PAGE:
Edouard Manet was a French painter whose work inspired the impressionist style, but who refused to so label his own work. His far-reaching influence on French painting and the general development of modern art was due to his portrayal of everyday subject matter; his use of broad, simple color areas; and a vivid, summary brush technique.
Manet was a member of an aristocratic family, and his father, a government official, only reluctantly countenanced his son's avowed intention of becoming a painter. After completing his academic studies and failing in a half-hearted attempt to win a commission as a naval officer, Manet studied painting under Thomas Couture and later traveled (1856) to Holland, Germany, Austria, and Italy to visit art collections. His early works, such as The Spanish Guitarist (1860; Metropolitan Museum of Art, New York City), reveal a debt to Diego Velazquez and Francisco de Goya, but they also display the two-dimensional directness that would mark Manet's more controversial paintings.
Once he moved away from Spanish subjects and the general influence of baroque art to explore themes that gave a quick and vivid sense of the passing social scene -- a street singer coming out of a cafe, gatherings of people in the Tuileries gardens -- he embarked on a series of provocative challenges to the official Salon art of the day. The first of these unconventional works was the Dejeuner sur l'Herbe (1862; Musee d' Orsay, Paris), refused by the Salon of 1863 but given a showing that year when the outcry about the rejection of experimentalist works led to a special exhibition to accommodate them, the famous Salon des Refuses. Although Manet manifested his admiration for past art by basing the Dejeuner poses on Marcantonio Raimondi's print (c.1525-30) after Raphael's lost cartoon for the Judgment of Paris, the general public was shocked both by the bohemian candor of the subject matter and by the very summary way in which the brushwork suggested lighting and textures. The painting looks unfinished and gives the impression of an informal moment captured as if by a camera -- features that would serve as a stimulus to the younger impressionists.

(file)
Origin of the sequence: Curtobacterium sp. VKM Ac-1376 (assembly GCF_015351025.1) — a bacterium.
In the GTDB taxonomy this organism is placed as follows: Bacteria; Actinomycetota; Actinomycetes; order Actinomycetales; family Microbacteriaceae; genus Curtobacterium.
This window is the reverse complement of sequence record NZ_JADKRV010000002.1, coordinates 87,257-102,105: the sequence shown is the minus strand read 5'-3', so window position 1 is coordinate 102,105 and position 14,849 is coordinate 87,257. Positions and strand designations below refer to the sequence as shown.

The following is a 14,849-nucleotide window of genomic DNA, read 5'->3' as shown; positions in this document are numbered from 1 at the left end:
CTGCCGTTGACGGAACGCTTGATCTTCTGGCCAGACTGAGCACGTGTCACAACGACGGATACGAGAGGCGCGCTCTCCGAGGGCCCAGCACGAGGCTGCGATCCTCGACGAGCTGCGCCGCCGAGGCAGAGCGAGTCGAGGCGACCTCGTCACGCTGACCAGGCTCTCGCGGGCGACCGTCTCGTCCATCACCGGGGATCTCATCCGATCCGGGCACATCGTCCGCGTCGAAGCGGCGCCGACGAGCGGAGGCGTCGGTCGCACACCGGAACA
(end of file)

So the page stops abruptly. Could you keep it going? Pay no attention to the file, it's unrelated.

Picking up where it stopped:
Manet again caused public scandal with his Olympia (1863; Musee de Orsay) a candid presentation of a courtesan posing naked on her bed. The homage paid here to Titian's famous Venus of Urbino (c.1538; Uffizi Gallery, Florence) only aggravated the outcry created by the suggestive props accompanying the nudity and by the use of bright color-patches that are juxtaposed without any graded transitions of modeling.
Manet's thoroughly unconventional treatment of traditional subjects represents a turning point in modern painting. Even more than the proponents of realism, led by Gustave Courbet, Manet devalued the importance of what was painted in favor of stressing the process by which a painting was created. His later works ranged in subject matter from beach and outdoor subjects to city scenes, all of which he rendered with increasingly free brushstrokes and bolder use of color and light. Although he maintained close contacts with the emerging impressionists, his predilection for strong black-and-white contrasts and his feeling for clear outlines kept him outside the mainstream of impressionism. The crowning masterpiece of his last years, A Bar at the Folies-Bergere (1881-82; Courtauld Institute Galleries, London), acknowledges the triumph of impressionism in its use of quick, vibrant strokes to enhance the fall of light onto textures and surfaces, but it also testifies to Manet's personal, inventive brilliance in the way in which different aspects of visual experience are combined in startling and illogical ways. By the time of his death, in 1883, Manet had passed from being the abomination and source of outrage of mid-19th-century French art to being recognized widely as a pioneer of the modern movement in painting.